(a) Postdecompressive craniectomy CT image showing the cranial defect. (b) Early and (c) late stages of the 3D printing of the 3D model. (d) A picture shows the shaping of a 1 mm thick titanium mesh using a shaping tool and the 3D-printed mold (e) and (f) images of the shaped titanium mesh conforming to the 3D model and the bony defect.
A 49-year-old male with a history of a gunshot wound to the head that resulted in left-sided acute subdural hematoma requiring a decompressive hemicraniectomy. Because of concerns over the infection and extensive damage to the patient’s skull from the gunshot, the patient’s bone flap was not able to be used for cranioplasty. Therefore, we used the 3D printer to print a custom model to mold the titanium mesh preoperatively.
A 23-year-old male with a history of severe traumatic brain injury due to a motor vehicle accident that required a hemicraniectomy. The initial cranioplasty was done using the patient’s bone flap, but the patient developed a wound infection with extension into the bone flap that required revision with the disposal of the bone flap. After the infection was treated, we used the 3D-printed custom mold to shape the titanium mesh preoperatively.
A 17-year-old male with a history of a gunshot wound to the head that required a bifrontal decompressive craniectomy. His frontal bone was shattered by the injury and was not suitable for cranioplasty. Therefore, we used a 3D-printed mold to shape the titanium mesh preoperatively.
All three procedures were uneventful with no complications, and the patients had excellent cosmetic results [
(a) Preoperative picture shows the large cranial defect. (b) Intraoperative view of premolded titanium mesh spanning cranial defect. (c) Oblique and (d) sagittal views of the 3D reconstruction of postcranioplasty CT scan. (e) Oblique and (f) anterior views of the patient after cranioplasty with excellent cosmetic results.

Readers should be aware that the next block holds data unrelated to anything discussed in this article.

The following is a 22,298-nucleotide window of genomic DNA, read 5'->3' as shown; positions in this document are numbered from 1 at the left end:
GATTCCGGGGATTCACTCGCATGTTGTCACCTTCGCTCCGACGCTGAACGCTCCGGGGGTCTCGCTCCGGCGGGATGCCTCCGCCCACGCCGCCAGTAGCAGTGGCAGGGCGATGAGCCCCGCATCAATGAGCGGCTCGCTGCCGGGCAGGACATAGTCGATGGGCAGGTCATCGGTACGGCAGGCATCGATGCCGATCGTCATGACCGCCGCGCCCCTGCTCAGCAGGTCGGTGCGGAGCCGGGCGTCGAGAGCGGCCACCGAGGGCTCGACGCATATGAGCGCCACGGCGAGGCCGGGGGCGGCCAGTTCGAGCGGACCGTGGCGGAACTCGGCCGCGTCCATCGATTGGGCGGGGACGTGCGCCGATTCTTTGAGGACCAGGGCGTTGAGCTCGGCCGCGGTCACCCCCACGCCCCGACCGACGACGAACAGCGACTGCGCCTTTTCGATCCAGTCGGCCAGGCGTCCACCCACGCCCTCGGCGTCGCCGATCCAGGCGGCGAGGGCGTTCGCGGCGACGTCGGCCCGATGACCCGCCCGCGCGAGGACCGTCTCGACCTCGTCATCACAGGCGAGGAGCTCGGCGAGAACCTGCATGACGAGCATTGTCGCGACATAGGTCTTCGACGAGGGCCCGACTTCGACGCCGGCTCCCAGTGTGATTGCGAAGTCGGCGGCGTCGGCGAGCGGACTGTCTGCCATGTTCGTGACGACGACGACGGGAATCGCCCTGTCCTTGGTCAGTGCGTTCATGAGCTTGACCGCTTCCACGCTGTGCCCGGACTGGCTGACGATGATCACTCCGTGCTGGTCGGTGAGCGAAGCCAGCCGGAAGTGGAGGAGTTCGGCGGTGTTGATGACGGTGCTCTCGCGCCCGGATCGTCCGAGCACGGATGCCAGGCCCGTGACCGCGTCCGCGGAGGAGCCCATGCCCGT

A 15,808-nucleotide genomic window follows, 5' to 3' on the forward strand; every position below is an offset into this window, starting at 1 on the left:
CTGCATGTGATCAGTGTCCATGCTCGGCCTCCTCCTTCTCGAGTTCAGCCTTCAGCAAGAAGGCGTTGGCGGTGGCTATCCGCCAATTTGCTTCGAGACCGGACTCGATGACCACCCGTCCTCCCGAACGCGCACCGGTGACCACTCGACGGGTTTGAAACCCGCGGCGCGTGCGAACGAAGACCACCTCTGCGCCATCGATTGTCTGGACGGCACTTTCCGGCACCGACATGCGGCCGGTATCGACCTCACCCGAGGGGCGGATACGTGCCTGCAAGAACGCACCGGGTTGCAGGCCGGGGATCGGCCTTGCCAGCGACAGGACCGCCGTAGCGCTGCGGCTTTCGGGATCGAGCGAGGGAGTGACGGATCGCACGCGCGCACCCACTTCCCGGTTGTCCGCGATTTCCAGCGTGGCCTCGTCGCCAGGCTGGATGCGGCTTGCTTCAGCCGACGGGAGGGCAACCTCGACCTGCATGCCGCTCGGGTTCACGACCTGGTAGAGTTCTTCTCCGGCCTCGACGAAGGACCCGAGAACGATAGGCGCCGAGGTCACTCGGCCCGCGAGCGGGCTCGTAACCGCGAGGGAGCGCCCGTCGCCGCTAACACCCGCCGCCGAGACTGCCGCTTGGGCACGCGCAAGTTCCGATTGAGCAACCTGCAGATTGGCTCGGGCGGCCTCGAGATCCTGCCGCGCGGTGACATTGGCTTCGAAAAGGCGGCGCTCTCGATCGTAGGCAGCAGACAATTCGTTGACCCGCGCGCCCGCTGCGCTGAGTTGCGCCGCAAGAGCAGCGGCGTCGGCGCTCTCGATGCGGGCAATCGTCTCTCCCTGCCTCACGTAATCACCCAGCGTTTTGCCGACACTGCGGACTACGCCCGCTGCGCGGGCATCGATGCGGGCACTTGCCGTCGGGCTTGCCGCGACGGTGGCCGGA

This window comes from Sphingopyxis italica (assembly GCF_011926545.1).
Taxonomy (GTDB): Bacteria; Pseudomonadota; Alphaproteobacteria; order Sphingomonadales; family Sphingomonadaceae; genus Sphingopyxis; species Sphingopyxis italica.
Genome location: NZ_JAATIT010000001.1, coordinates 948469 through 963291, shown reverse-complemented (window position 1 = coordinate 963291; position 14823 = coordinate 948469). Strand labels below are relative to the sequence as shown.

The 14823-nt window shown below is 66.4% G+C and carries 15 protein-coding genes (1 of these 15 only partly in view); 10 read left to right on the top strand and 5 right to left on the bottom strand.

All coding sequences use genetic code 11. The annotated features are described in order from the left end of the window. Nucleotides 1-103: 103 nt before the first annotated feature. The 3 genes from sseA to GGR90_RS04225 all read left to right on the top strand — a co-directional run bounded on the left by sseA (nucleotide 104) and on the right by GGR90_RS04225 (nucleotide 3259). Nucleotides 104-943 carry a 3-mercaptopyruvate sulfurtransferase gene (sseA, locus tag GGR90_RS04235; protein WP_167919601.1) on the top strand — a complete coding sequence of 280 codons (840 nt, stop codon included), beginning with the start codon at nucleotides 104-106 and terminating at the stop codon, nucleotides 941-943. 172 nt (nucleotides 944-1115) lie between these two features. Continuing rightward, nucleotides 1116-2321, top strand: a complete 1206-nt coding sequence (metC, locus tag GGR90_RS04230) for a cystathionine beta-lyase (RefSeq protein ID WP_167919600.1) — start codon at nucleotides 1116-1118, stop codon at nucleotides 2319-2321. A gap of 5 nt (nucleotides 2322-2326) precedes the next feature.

Cranioplasty is a common neurosurgical procedure and is performed for several reasons.
The use of the patient’s bone flap is associated with excellent esthetic results at no additional cost for implants. Under certain circumstances, the use of the patients’ bone flap is not feasible because of mechanical damage, tumor invasion, or infection. In that case, several alternatives are available including a custom PEEK implant, custom titanium mesh, or flat titanium mesh with intraoperative or preoperative molding. Multiple factors dictate the superiority of one option in comparison to others such as cost, cosmetic results, any additional operative time needed, and risk for infection. The flat titanium mesh is cost effective as it costs $5000–8000/ sheet, but it requires intraoperative molding which adds an average of 60 min to the total time of the procedure. This translates into an additional average cost of $4000 as the cost of the use of an operating room in the U.S. averages about $62/min.[
Our technique uses a relatively inexpensive desktop 3D printer to create a patient-specific 3D model used to shape and size the titanium mesh preoperatively with no need for intraoperative molding. The elimination of the intraoperative molding saves about 60 min of intraoperative time which translates into a $4000 cost reduction. Besides, our method results in an implant with superior cosmetic results as its shaped using a model made based on the patient’s precraniectomy CT images. The previous reports have shown that the use of the commercially available custom cranioplasty implants (e.g., PEEK) requires no additional molding time in the operating room, have lower complication rates, and better cosmetic outcomes in comparison to intraoperative molded titanium implants.[
The low-cost 3D printing technology allows a timely creation of patient-specific cranial implants with improved esthetic outcomes and significant cost saving. It has the potential to revolutionize the socioeconomic paradigm of medical implants.